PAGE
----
Experimental Study Of The Impingement Process Of A Liquid Droplet Upon A Corrugated Cardboard Surface
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A water transport model is one of the key components in fire modelling of sprinkler protection of solid combustible commodities. In order to provide preliminary measurements to validate and improve the water film transport model, a series of measurements were conducted to study the impingement process of a liquid droplet upon a corrugated cardboard surface. The impact surface is a wetted cardboard covered by a water film with different thicknesses. Two liquids with different surface tension, droplet sizes and impact velocities were investigated. The sizes and velocities of the splashed droplets were measured by a laser-based Shadow-Imaging system. The evolution of the water film thickness and the contact angle with the number of impact droplets was measured. The results show that the splashing fraction increases with the film thickness and the Weber number. The distribution of cumulative volume fraction of splashed droplets was correlated with the normalized droplet size using a Rosin-Rammler function. The volume-median droplet diameter was expressed as a function of the relative film thickness and the Weber number. The maximum velocity magnitude of a splash droplet was correlated to its size, the Weber number and the relative film thickness. These test data and empirical correlations can be incorporated into a numerical model to simulate the splashing fraction, size and velocity distributions of the splashed droplet. Keywords: cardboard, splashing, water droplet, fire protection.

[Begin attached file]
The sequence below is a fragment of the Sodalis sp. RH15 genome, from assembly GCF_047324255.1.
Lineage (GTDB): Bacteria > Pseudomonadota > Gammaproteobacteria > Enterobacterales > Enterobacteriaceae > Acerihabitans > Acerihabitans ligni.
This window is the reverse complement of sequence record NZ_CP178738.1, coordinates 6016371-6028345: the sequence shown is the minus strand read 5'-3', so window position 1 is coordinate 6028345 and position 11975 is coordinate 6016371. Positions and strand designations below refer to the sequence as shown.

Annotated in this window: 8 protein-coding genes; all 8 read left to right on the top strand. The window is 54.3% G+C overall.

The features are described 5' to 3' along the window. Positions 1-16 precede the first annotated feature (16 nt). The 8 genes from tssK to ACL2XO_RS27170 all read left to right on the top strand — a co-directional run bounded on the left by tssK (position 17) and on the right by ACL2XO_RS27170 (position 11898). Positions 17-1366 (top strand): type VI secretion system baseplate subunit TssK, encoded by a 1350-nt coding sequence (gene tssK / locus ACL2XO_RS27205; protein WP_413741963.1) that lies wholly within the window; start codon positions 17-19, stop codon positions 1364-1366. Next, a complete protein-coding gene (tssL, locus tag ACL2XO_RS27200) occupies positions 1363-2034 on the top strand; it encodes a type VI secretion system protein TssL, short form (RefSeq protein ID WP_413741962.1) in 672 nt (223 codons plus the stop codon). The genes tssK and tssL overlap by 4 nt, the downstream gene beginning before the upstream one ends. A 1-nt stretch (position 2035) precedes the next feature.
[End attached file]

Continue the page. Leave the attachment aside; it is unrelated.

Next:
Keywords: cardboard, splashing, water droplet, fire protection.